“What would an ocean be without a monster lurking in the dark? It would be like sleep without dreams.” – Werner Herzog
Kabaret is a beautiful interactive fiction filled with Southeast Asian myths and folklore. As the protagonist Jebat, players can meet a plethora of unique monsters, play traditional games, and perform tea ceremonies all whilst questioning his very humanity.
Developer: Persona Theory Games
Released: 4th April 2023
This game is being reviewed as part of the Indie Game Collective (IGC) showcase.
NOTE: Kabaret includes content relating to difficult subjects such as death, suicide, sexual assault, and gore.
Kabaret is primarily a visual novel and most of the gameplay consists of clicking through extensive dialogue. There are a number of choices to be made, some of which are rather harrowing, making for an interesting narrative experience. However, there are also a selection of mini-games that not only add to the level of interactivity but have bearing on events and the story as a whole.
Guli is a marble game in which players must use one marble to hit others out of a circle. Players must successfully clear a set number of circles within a given time which provided a good challenge. Congkak is a more logic-based game in which players must move shells across a board in order to obtain the larger number. Both are traditional Southeast Asian games and make a nice addition to Kabaret’s comprehensive themes and setting. Another minigame requires players to act as stage managers, controlling lighting and special effects for Kabaret’s performances. This has a fun but hectic feel to it and players are given a letter grade at the end of each show.
The primary mini-game is tea-making ceremonies, in which a guest tells the player the effect and strength of tea they would like and the player must create it from the list of slightly obscurely described ingredients. The process is similar to that in Coffee Talk and while it takes a little bit of getting used to, finding the right combination is incredibly satisfying.
A useful journal exists within the game that will provide a heap of information about characters Jebat has met, a glossary of Southeast Asian terms used within the game, tea-making information, minigame lore and tutorials, a record of the story so far, information about Kabarets political candidates, and minigame statistic and scores.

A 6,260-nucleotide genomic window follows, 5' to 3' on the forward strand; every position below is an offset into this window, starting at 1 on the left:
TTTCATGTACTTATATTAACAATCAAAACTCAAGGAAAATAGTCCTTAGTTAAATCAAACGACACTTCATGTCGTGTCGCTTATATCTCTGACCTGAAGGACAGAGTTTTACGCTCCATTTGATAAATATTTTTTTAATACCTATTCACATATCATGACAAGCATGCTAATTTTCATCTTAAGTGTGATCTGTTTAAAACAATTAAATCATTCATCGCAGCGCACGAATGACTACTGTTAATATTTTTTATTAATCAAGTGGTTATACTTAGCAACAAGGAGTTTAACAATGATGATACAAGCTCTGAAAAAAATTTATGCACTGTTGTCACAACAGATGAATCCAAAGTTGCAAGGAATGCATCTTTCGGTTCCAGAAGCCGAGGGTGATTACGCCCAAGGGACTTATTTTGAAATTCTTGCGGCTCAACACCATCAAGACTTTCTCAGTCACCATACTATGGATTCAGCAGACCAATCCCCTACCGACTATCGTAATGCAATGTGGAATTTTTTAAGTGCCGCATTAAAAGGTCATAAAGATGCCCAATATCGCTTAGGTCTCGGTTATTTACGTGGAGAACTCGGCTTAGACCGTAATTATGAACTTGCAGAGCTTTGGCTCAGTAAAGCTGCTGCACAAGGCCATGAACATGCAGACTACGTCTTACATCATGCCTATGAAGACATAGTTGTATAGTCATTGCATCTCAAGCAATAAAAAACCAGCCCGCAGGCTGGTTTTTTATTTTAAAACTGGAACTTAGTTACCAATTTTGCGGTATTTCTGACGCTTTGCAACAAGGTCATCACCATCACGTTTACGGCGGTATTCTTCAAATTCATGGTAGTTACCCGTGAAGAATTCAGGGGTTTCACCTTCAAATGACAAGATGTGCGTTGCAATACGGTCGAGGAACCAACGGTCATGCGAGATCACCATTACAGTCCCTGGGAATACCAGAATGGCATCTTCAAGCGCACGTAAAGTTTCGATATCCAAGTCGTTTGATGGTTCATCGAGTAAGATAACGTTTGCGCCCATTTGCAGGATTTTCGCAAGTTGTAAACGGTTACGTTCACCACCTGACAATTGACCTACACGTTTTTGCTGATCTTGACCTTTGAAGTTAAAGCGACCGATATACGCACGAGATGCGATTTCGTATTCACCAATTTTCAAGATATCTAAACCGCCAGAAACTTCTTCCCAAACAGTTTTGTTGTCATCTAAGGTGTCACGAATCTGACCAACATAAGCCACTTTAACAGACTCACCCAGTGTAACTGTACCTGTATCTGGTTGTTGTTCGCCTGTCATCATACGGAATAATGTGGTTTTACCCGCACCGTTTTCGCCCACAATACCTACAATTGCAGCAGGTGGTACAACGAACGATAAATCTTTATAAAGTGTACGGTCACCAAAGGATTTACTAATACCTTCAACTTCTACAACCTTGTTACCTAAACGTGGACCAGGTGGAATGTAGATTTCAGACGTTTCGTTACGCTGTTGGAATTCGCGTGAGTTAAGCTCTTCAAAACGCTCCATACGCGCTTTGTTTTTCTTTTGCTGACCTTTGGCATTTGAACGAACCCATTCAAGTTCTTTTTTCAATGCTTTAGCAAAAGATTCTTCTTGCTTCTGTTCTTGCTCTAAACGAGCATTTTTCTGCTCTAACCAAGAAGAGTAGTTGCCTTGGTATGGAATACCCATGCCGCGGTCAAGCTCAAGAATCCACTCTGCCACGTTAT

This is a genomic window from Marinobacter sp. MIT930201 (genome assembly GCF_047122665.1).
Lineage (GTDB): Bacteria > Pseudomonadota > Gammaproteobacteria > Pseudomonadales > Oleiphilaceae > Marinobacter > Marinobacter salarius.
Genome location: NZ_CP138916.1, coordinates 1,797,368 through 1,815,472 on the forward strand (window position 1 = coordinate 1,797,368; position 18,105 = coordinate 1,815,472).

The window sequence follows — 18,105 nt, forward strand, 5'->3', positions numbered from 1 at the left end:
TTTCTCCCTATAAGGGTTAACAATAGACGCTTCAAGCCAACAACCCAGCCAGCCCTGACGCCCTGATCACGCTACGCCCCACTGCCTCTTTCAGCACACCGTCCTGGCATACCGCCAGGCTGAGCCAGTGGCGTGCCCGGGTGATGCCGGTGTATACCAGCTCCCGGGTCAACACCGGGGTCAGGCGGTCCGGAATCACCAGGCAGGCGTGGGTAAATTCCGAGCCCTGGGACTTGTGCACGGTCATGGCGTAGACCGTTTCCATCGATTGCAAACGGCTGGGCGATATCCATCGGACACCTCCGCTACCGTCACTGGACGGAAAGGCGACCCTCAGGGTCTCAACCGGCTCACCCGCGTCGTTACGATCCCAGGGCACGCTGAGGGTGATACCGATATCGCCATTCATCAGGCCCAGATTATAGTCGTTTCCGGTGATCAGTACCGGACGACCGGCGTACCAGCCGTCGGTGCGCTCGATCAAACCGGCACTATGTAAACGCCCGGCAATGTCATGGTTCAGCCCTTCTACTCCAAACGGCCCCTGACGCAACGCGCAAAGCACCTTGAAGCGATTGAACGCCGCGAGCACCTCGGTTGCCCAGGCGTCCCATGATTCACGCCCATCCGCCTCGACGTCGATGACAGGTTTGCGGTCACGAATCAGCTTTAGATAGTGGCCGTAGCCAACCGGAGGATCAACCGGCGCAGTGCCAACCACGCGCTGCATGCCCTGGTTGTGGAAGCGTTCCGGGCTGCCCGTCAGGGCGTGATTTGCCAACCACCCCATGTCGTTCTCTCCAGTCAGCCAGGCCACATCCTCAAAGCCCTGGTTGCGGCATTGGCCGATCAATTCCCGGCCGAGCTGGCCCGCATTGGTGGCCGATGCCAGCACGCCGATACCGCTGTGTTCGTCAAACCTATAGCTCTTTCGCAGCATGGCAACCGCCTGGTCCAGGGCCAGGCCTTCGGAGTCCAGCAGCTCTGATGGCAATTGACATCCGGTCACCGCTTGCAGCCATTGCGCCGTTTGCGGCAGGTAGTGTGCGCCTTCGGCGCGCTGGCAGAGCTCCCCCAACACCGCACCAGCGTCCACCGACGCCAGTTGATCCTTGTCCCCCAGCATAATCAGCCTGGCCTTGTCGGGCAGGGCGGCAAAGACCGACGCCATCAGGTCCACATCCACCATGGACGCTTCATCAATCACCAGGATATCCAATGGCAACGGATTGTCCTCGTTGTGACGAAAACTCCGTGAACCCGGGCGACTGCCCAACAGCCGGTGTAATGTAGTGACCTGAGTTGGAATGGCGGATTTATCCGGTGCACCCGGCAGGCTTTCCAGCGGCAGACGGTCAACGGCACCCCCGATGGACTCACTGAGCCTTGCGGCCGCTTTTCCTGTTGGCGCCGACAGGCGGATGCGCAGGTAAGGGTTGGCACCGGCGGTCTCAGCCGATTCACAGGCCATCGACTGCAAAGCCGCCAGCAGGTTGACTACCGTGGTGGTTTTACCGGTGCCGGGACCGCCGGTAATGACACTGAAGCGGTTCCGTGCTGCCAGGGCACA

Kabaret’s protagonist, Jebat, begins the story as a food delivery driver, living at home with his troubled mother. He is unlikeable from the start, having an apparent disdain for other people and a slight superiority complex. He says some truly horrendous things to his mentally ill mother and refuses to help an old man in peril. As a result, he is cursed and finds himself in a realm known as the Alam Bunian and is taken in by the owner of a peculiar monster sanctuary known as Kabaret just before an election.
The story is delivered largely through dialogue and the often hostile inner thoughts of Jebat. It is well written for the most part with each character having a unique voice, personality and often fascinating back story. The NPCs themselves are highly varied and include a mermaid goddess, a sentient foetus and a telepathic frog to name a few. However, things can progress quite slowly at times and the overuse of ellipses makes the dialogue feel rather drawn out in places. There are also a number of spelling and grammar mistakes that become increasingly frequent as the game progresses.
Kabaret deals with some sensitive topics and whilst this was largely pertinent to the story or specific characters, there were instances where insensitive and flippant discussion of sexual assault or suicide occurred, and xenophobic comments were made with no bearing on the overarching narrative. They appeared to be included purely for shock factor and were a detriment to the experience as a whole. Additionally, the content warnings available to the player are insufficient and do not mention a lot of the difficult topics being addressed in the game. This was disappointing in an otherwise entertaining and beautiful game.
Kabaret features some stunning illustrative artwork that is both detailed and stylised. It uses dark and moody colour palettes that are dominated by blues and purples with vibrant lighting often in warmer colours. The characters and scenery are depicted beautifully, with a lot of variation making the visuals a highlight of the game. The only minor bugbear was the mirrored flipping of sprites that left specific features of a character appearing on both their left and right sides and was somewhat jarring given the frequency.
The music in Kabaret is very varied and is used well to elevate different scenes, be they distressing, ominous or energetic. The main music is gentle and evocative, using pentatonic scales, chimes, woodwind and mesmerising vocals to create a Southeast Asian sound that helps tie all the aspects of the game together. Other tracks, however, fit into a range of genres, from jazz to metal and much more. Similarly, a wide range of sound effects are used well to help build atmosphere and add ambience to the different settings and situations.
Whilst not without its flaws, Kabaret is a quality interactive fiction that has a lot to offer in terms of eclectic characters, an intriguing narrative, beautiful artwork and mesmerising sound design. It will take around 10-15 hours to complete and, though it could perhaps have been a bit shorter, it provides a lot of entertainment through the dialogue and mini-games that are wonderfully blended to create this unique experience.
If you enjoy interactive fiction you may also like these reviews:
The Wreck – Relive the Past and Alter the Present in this Emotional Visual Novel – Wayward Strand – A Curiously Heartfelt Interactive Fiction – A Memoir Blue – An Emotional Dive into the Past